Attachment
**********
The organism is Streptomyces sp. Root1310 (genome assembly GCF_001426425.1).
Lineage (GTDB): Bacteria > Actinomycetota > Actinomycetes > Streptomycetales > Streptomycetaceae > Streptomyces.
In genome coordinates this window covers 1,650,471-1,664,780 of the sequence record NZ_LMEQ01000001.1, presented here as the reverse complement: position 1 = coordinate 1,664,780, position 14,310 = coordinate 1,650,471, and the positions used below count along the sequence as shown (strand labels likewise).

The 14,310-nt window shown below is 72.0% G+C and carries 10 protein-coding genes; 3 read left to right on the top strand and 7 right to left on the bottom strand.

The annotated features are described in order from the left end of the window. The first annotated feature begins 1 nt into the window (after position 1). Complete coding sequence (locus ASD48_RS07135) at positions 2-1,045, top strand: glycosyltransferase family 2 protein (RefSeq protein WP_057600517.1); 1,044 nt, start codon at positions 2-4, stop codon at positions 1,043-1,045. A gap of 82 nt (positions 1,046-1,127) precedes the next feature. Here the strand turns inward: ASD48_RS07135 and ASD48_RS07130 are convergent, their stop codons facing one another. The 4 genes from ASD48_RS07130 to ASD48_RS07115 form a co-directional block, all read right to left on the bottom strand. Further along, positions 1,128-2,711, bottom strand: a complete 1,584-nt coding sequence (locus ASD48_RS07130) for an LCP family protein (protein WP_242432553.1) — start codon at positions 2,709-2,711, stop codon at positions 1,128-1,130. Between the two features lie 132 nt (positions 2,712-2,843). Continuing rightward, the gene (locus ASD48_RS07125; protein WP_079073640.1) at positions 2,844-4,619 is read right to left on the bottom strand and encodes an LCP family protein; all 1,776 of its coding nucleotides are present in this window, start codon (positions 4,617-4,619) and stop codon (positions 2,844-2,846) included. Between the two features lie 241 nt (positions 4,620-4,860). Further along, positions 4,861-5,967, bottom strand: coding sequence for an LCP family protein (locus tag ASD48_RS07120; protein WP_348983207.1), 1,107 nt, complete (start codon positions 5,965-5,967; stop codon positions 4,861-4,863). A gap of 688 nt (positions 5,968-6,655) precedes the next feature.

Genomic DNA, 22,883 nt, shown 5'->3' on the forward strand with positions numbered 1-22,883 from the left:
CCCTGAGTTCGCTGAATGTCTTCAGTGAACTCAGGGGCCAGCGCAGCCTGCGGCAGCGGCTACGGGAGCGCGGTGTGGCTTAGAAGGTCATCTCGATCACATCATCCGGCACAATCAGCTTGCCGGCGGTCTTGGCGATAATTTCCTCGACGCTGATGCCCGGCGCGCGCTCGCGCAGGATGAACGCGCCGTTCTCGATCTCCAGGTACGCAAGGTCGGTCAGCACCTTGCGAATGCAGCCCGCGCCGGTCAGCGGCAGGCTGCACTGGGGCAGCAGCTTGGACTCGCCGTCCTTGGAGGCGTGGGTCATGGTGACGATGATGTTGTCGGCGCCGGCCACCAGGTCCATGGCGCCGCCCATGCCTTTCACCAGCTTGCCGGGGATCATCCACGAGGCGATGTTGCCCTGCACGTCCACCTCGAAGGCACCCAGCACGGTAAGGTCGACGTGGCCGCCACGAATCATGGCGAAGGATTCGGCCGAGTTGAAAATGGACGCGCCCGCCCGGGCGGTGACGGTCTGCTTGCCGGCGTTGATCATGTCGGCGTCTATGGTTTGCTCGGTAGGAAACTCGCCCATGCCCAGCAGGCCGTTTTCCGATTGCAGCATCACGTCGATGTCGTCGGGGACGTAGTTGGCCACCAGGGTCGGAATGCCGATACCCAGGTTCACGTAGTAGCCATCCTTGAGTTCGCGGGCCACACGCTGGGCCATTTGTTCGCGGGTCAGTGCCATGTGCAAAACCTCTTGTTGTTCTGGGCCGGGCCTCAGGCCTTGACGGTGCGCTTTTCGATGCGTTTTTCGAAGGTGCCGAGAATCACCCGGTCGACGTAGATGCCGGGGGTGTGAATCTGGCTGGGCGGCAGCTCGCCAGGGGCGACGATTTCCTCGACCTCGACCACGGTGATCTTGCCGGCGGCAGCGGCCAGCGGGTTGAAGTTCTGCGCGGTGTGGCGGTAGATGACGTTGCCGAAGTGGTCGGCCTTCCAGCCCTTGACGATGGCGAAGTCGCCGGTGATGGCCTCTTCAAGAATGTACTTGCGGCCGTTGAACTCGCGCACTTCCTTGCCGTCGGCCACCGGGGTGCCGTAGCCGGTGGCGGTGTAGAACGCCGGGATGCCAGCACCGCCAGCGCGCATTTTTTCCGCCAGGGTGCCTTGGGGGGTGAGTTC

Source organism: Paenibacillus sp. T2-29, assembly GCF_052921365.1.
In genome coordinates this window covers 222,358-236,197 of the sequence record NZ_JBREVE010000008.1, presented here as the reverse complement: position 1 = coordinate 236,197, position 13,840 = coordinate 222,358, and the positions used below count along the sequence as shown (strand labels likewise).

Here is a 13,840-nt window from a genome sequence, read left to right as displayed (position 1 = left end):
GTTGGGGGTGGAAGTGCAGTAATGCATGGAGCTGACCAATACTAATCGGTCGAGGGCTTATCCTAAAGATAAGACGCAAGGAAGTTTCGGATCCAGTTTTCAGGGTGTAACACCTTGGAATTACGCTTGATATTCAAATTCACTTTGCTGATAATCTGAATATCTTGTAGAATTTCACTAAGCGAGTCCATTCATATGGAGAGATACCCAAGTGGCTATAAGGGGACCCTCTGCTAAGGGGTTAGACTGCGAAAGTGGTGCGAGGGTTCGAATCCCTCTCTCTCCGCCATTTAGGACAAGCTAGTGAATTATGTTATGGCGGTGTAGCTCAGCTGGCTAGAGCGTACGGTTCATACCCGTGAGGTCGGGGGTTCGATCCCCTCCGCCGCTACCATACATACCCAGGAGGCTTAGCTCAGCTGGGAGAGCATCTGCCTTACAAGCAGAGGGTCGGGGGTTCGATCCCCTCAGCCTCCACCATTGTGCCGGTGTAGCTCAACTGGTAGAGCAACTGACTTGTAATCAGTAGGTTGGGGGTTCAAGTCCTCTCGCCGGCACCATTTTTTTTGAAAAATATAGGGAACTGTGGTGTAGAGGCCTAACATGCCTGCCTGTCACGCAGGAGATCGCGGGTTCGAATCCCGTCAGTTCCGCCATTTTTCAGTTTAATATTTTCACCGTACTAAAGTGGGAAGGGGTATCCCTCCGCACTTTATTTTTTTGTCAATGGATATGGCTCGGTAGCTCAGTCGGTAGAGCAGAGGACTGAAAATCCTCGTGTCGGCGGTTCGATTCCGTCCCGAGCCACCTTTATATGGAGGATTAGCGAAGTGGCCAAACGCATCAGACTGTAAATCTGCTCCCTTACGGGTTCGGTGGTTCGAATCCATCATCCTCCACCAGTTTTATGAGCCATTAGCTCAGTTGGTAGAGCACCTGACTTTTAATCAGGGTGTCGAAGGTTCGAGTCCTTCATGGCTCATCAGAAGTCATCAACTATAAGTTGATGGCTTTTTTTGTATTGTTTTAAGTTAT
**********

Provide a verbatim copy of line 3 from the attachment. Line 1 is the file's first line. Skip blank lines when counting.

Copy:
In genome coordinates this window covers 1,650,471-1,664,780 of the sequence record NZ_LMEQ01000001.1, presented here as the reverse complement: position 1 = coordinate 1,664,780, position 14,310 = coordinate 1,650,471, and the positions used below count along the sequence as shown (strand labels likewise).